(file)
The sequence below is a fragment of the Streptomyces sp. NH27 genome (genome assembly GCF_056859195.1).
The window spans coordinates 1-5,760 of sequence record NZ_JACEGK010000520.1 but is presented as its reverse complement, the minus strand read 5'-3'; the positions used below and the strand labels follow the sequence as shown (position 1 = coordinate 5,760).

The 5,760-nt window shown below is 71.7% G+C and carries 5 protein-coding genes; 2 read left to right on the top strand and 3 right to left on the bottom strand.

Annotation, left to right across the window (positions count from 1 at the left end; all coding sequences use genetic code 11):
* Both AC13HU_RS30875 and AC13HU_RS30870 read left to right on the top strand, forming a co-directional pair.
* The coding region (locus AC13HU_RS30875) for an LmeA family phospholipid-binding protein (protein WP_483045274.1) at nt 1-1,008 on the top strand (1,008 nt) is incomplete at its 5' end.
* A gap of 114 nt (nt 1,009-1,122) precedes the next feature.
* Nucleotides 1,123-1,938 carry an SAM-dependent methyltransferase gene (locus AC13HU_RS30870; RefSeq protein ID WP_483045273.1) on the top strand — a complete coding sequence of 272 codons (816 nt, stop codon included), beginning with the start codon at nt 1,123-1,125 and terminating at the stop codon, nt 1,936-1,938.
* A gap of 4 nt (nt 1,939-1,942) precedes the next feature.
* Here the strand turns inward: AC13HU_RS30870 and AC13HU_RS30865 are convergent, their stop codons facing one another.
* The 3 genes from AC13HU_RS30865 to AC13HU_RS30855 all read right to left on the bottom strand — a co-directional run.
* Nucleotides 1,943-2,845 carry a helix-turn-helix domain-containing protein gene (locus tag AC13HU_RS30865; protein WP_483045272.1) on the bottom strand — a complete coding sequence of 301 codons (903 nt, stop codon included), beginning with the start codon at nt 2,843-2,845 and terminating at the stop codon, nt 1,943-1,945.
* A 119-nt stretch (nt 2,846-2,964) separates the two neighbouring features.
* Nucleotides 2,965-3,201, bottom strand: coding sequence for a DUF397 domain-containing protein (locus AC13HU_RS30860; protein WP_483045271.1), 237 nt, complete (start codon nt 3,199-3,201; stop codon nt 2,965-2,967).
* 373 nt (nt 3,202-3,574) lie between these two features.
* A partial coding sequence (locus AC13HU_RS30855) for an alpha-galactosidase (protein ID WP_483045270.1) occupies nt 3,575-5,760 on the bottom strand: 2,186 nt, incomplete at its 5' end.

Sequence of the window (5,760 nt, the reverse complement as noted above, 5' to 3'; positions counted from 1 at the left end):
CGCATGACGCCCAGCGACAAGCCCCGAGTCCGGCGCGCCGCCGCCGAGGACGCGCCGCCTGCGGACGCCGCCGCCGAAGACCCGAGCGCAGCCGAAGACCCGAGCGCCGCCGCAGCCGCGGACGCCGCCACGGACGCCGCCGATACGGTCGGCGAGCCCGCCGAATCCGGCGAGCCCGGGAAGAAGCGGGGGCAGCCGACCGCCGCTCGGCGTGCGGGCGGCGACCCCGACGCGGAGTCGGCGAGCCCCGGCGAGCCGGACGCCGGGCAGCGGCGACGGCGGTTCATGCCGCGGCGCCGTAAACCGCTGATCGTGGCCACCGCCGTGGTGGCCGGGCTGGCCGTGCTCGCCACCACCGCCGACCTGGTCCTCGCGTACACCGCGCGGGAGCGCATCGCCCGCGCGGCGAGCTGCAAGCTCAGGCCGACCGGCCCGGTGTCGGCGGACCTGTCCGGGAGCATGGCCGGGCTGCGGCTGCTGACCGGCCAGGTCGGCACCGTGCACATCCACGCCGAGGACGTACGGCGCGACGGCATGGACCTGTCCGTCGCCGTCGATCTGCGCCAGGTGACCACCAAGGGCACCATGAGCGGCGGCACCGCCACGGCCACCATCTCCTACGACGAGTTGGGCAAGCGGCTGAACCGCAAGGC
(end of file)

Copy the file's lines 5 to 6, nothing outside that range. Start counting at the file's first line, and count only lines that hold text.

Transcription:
* Both AC13HU_RS30875 and AC13HU_RS30870 read left to right on the top strand, forming a co-directional pair.
* The coding region (locus AC13HU_RS30875) for an LmeA family phospholipid-binding protein (protein WP_483045274.1) at nt 1-1,008 on the top strand (1,008 nt) is incomplete at its 5' end.